Acquisitions will continue to be crucial to profitable growth, according to a group of regional bank chief executives who addressed an investors conference here last week.

Norwest Corp. chief executive Richard M. Kovacevich told those at the Montgomery Securities conference that he would keep buying banks because he views them as national distribution offices. Bank branches are still the most effective sales centers, he said. Last year, Norwest added 279 branches, mostly through acquisitions.

Mr. Kovacevich is a big believer in acquisitions, saying he likes to buy a bank that sells at least two products per customer and then tries to improve that ratio to five per customer.

Norwest has been one of the most active acquirers in recent years, cobbling together a number of small deals, mostly outside the Minneapolis company's Midwest region, including in Texas and Nevada.

Charter One Financial Inc., Cleveland, is another active acquirer. Charles J. Koch, chairman and chief executive, predicted 1997 would be a big year for mergers and acquisitions because acquirers could offer attractive prices through stock transactions. Mr. Koch is on the hunt for a thrift or bank in the Midwest or Northeast. Wisconsin and Pennsylvania have particular appeal, he said.

Wachovia Corp. chief executive L.M. Baker Jr. said he, too, is eager to do a deal. Having gone through a restructuring that began in 1992, the Winston-Salem, N.C., company is now ready to be part of the industry's consolidation, he said.

"I do not believe there will only be five big banks in the future, but there will be many fewer, and most of the strongest competitors will be big," Mr. Baker said.

U.S. Bancorp chairman and chief executive Gerry B. Cameron was the only executive at the conference to admit his bank is probably on some other banks' radar screens.

Mr. Cameron said a lot of acquisitions made by his Portland, Ore., company are initiated by the selling party, and he believes most of those banks' shareholders are interested because they'd like to get a "double dip" takeover premium if U.S. Bancorp is bought.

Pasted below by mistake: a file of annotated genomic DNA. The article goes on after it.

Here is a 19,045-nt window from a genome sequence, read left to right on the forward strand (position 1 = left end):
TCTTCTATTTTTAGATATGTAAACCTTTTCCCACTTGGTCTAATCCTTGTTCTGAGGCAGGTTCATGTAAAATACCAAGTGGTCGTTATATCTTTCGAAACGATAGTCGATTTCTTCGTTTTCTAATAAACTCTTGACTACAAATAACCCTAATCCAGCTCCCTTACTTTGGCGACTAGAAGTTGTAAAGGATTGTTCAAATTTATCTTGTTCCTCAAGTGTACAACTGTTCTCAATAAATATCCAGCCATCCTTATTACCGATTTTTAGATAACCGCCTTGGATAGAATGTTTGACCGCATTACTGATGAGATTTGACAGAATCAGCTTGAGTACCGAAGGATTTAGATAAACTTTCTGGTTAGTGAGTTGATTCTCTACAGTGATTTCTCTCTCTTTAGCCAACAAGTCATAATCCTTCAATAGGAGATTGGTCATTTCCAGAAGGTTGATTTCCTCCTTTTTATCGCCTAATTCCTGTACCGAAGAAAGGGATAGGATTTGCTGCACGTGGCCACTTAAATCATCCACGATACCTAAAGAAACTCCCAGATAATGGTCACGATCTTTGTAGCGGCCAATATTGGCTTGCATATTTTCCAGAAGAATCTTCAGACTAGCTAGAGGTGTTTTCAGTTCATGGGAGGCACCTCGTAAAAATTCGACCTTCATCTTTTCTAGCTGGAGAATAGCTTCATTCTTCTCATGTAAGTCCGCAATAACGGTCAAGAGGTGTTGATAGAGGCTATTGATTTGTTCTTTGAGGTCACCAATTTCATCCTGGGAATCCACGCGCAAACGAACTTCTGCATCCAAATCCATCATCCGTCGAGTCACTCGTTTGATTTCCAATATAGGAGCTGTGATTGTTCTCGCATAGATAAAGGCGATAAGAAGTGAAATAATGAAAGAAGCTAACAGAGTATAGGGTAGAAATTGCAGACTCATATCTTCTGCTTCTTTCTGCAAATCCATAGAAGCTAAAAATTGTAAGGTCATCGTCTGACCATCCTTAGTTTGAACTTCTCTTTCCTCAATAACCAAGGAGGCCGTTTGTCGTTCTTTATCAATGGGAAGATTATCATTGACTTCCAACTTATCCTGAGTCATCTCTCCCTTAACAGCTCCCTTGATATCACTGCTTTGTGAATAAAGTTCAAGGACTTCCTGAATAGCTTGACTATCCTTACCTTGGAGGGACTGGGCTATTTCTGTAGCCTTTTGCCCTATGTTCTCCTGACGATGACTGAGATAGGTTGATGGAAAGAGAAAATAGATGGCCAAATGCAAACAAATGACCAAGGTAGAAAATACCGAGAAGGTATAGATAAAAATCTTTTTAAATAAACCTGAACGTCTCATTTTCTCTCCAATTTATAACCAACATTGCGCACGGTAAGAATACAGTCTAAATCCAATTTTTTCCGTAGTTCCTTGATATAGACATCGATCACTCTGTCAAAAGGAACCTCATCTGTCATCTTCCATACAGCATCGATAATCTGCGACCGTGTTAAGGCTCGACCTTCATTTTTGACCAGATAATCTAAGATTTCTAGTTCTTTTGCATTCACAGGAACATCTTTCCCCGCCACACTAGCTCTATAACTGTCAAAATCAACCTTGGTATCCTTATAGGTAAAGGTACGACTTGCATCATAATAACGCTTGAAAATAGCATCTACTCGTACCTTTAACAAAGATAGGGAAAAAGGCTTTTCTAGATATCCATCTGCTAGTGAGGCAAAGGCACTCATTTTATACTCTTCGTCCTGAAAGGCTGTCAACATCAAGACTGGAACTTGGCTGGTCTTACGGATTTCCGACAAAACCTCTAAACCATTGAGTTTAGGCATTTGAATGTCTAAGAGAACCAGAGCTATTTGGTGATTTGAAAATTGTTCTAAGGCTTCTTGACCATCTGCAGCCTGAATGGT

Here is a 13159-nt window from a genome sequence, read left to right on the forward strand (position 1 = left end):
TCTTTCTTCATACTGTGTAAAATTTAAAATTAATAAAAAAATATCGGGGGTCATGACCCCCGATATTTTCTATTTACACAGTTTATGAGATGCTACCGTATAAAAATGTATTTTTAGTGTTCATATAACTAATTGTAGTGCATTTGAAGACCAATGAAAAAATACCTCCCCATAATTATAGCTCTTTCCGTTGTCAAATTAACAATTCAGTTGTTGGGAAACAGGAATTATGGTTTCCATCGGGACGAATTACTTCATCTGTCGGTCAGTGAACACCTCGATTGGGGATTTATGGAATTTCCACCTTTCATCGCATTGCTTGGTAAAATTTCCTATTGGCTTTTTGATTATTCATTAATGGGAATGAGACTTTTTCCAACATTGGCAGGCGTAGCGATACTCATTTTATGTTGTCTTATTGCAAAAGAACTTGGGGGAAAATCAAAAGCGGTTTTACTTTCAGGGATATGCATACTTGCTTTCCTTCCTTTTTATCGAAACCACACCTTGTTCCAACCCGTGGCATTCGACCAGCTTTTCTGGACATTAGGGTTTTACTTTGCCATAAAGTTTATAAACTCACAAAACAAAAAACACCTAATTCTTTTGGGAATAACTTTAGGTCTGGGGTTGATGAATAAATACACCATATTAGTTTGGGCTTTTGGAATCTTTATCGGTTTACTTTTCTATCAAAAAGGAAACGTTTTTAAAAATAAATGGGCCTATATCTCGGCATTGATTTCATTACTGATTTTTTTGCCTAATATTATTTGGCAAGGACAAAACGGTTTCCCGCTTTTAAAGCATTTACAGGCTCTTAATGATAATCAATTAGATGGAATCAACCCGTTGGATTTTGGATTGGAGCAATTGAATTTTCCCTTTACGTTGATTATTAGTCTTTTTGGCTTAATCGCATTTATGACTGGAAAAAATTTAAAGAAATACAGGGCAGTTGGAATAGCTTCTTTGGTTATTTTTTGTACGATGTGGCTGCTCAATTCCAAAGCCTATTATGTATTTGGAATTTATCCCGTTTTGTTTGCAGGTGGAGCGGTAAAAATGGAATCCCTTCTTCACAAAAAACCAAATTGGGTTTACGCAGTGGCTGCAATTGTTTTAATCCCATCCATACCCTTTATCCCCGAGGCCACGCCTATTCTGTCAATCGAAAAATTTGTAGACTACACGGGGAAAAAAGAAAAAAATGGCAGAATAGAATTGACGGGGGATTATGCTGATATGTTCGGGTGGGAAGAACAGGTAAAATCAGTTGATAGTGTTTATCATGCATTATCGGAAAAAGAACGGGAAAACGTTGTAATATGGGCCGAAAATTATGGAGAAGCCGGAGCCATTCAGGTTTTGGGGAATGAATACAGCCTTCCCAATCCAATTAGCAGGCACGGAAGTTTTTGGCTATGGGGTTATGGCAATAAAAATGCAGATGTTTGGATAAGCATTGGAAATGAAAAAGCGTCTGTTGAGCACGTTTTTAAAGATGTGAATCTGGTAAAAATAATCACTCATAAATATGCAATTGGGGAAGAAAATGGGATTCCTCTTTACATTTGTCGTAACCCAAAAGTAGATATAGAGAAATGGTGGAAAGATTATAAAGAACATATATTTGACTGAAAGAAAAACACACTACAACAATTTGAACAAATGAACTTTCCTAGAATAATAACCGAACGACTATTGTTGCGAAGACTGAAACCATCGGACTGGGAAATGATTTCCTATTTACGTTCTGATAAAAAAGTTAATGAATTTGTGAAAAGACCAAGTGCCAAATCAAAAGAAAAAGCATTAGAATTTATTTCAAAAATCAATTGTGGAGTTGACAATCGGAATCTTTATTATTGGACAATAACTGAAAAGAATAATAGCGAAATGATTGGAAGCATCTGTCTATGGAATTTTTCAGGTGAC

Mr. Cameron said he's been approached about selling but no serious offer had been made. "Everybody's talking to everybody about everything," he said.

At this conference, where the hostile bid for Great Western Financial Corp. by H.F. Ahmanson & Co. was endless fodder for coffee break and cocktail conversation, investors habitually asked companies about their acquisition strategies.

Montgomery analyst Caren Mayer predicted a lot of activity in the fractured thrift industry during 1997. A primary trend driving thrift stocks, she said, is merger talk, and that doesn't seem to be slowing.

One banker reiterated his stand on not doing acquisitions, however.

"We will not do a dilutive deal," said Jerry Grundhofer, chairman and chief executive of Star Banc Corp., Cincinnati. "We will not screw our shareholders.

"If we can do a deal that makes sense for us, we'll do it, but we're not going to do it for somebody else's shareholders. We do not need to do an acquisition to survive."

Likewise, Sovereign Bancorp chief executive Jay S. Sidhu said he applies strict standards to acquisitions: They must be accretive to earnings in the first six months. "I get scared when I hear companies extend the horizon to 18 months," Mr. Sidhu said. "You can have many market changes in that time."

Mr. Sidhu predicted merger activity would heat up in the second half of 1997. A number of banks have been sitting on the sidelines, he said, and slow loan growth would influence companies to either buy or sell.

Not all acquisitions will be of banks, of course. Two money-center banks represented at the conference, BankAmerica Corp. and the Bank of New York Co., said they were interested in buying other types of businesses.

San Francisco-based BankAmerica is looking to acquire a money manager or brokerage, and possibly a leasing business.

Bank of New York wants to take advantage of a consolidating securities processing industry and also wants to build its corporate trust business. When asked whether his bank was considering a hostile bid for State Street Boston Corp., Bank of New York chairman and chief executive J. Carter Bacot denied having such an interest.

He said Bank of New York had increased its stake in State Street Boston because it's a good investment. "All we're trying to do is buy more stock in a good thing," Mr. Bacot said. "Our friends at State Street reacted very violently to this."

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